Electronic Thesis and Dissertation Repository

Degree

Master of Health Information Science

Program

Health Information Science

Supervisor

Dr. Roma Harris

Abstract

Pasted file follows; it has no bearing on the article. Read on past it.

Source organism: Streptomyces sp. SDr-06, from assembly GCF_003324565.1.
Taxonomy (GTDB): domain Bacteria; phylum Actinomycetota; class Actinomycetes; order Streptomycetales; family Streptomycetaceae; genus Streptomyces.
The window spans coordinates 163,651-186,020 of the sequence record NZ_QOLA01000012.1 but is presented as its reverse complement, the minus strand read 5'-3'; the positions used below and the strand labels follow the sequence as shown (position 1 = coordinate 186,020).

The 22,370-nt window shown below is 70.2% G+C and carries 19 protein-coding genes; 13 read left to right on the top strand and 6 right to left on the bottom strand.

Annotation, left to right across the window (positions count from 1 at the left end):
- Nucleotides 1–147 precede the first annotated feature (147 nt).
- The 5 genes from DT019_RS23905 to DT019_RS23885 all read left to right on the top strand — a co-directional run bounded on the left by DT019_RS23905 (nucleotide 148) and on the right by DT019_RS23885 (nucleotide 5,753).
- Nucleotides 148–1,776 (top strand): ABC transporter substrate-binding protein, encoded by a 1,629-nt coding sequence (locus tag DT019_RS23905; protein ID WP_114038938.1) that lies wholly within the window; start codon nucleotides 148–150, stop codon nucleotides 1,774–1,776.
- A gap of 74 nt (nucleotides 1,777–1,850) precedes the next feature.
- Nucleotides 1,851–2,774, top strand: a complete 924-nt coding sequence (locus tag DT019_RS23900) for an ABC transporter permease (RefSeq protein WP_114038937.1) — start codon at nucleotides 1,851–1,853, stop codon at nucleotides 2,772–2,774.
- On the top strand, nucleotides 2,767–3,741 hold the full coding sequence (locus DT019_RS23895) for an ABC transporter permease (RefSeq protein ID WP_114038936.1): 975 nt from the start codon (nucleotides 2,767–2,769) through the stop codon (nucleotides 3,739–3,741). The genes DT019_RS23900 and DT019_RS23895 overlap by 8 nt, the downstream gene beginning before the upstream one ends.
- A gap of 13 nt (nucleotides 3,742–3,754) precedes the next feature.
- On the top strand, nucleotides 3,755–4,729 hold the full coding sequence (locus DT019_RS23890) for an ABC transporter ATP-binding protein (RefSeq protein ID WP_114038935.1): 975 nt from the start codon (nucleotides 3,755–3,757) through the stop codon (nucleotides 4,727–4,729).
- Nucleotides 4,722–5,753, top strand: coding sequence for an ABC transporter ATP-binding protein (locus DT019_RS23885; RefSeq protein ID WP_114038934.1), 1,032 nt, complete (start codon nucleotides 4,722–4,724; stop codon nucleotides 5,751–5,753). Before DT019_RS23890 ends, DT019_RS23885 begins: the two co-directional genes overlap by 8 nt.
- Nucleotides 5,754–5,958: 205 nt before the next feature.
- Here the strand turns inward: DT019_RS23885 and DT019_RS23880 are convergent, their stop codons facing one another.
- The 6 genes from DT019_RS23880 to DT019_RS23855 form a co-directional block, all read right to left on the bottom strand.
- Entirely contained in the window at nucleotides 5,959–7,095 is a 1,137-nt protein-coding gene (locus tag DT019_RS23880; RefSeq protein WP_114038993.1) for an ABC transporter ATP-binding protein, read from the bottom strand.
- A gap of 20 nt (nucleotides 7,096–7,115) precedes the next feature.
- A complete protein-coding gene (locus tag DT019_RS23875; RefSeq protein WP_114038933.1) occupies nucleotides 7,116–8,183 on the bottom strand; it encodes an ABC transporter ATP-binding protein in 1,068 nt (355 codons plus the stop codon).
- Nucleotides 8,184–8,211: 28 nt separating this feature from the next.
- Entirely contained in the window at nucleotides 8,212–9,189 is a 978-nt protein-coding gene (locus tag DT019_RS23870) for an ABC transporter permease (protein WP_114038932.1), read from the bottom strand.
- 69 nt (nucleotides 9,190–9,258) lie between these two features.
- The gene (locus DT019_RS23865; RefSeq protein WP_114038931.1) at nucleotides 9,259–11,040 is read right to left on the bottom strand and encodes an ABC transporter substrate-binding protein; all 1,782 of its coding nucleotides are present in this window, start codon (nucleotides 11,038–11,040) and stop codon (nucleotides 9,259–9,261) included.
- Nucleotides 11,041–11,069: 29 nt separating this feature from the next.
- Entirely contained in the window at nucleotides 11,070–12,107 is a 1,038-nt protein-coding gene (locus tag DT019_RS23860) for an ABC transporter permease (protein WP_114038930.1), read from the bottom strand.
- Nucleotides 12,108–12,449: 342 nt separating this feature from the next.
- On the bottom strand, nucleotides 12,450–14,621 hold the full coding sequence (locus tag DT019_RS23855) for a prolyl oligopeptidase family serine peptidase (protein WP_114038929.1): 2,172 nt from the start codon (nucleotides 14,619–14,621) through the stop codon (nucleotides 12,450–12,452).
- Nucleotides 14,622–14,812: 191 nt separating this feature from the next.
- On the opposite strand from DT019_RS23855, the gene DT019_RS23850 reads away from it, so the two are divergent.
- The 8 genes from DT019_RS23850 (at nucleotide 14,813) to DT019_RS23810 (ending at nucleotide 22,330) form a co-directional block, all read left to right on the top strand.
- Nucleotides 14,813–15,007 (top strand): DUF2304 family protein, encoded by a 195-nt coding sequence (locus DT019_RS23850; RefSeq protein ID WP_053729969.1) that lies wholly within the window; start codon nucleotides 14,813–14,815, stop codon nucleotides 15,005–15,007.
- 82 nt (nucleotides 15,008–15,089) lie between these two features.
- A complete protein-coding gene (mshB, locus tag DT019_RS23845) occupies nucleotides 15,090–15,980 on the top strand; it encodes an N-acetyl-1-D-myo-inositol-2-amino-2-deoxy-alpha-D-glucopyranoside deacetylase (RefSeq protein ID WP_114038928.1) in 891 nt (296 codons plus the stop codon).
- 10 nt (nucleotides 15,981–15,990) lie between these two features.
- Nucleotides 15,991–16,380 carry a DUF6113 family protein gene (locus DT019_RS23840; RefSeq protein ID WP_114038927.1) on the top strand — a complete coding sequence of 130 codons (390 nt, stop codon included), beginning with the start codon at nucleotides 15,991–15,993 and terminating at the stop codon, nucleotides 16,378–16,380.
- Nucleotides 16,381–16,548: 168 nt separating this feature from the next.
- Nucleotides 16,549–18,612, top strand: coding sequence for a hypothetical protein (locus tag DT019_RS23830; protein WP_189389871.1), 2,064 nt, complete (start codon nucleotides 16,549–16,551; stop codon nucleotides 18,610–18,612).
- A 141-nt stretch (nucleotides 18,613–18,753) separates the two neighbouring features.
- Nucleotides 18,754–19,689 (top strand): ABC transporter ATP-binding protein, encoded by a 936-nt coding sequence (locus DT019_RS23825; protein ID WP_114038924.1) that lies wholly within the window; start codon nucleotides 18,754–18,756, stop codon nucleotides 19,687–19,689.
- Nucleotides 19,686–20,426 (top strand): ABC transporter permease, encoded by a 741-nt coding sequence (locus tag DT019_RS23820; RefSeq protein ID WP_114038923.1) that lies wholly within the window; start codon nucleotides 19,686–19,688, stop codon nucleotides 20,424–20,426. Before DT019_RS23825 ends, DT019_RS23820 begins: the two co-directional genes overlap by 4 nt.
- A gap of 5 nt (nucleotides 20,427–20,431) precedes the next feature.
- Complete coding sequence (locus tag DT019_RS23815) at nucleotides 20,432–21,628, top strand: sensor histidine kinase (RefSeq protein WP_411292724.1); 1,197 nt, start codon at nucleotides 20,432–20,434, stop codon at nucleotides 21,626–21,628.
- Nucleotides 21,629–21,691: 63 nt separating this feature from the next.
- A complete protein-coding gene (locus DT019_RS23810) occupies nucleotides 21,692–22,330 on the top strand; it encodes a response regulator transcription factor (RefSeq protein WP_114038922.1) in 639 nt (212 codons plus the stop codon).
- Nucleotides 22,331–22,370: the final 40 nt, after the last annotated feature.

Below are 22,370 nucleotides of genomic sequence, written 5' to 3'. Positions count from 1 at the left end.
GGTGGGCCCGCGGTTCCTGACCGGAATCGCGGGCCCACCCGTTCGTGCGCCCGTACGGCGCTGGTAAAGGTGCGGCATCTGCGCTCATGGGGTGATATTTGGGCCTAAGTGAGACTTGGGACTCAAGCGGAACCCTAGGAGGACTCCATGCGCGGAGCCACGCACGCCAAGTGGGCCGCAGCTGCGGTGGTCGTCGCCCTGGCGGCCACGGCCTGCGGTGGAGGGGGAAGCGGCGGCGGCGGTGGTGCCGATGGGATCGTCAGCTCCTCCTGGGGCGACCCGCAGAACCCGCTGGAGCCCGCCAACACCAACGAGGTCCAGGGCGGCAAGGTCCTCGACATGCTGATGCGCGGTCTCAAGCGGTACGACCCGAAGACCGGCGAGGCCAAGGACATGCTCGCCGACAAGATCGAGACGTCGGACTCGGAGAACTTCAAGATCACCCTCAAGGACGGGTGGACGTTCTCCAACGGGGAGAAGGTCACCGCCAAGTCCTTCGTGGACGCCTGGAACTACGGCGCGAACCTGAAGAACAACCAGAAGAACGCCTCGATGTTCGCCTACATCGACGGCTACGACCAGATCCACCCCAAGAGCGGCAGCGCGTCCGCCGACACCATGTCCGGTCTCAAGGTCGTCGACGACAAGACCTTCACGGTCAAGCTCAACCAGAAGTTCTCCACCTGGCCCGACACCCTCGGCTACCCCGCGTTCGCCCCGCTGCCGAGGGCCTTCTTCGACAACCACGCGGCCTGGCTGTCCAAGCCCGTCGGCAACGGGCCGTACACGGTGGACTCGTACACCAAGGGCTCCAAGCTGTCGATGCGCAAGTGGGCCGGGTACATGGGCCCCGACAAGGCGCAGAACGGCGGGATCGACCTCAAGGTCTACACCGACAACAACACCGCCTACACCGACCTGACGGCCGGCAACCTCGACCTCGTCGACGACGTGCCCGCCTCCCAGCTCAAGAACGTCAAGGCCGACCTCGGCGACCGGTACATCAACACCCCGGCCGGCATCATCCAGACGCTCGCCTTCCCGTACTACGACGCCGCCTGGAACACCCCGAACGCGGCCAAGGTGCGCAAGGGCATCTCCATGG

The purpose of this research project was to investigate the information landscape with respect to mental health, mental illness, and depression as it might be encountered by female Muslim immigrants in London Ontario. In the study, commonalities and differences were explored in the constructions of mental health and depression as they relate to the lives of Muslim immigrants from the perspectives of local Muslim religious leaders and in publications intended for the lay public that are produced by Canadian mental health organizations. Pamphlets concerning mental health and depression, intended for the lay public, were collected from several health and social service centres. As well, semi-structured interviews were conducted with eight Muslim religious leaders about their understandings of mental health and depression, particularly as they relate to immigrants to Canada. A discourse analysis was conducted on each of the ‘texts’, the pamphlets and interview transcripts, using a pre-constructed template. Overall, the study indicates that while the pamphlets clearly reflect a primarily medicalized construction of mental illness and depression, the interviews with religious leaders conveyed a more multi-faceted understanding of these conditions. While recognizing the possible necessity for medical intervention to deal with mental health problems, the religious leaders emphasized the significance of overcoming social isolation, especially for those who are immigrants. In their construction of help or ‘treatment’ for individuals who are troubled by problems such as depression, the religious leaders emphasized the community’s responsibility, framing both the causes of and responses to mental illness within a religious discourse. The findings suggest that, as well as being a source of support to congregants, religious leaders can help to play the role of mediators, contextualizing information for mental health service providers when interacting with Muslim immigrants.


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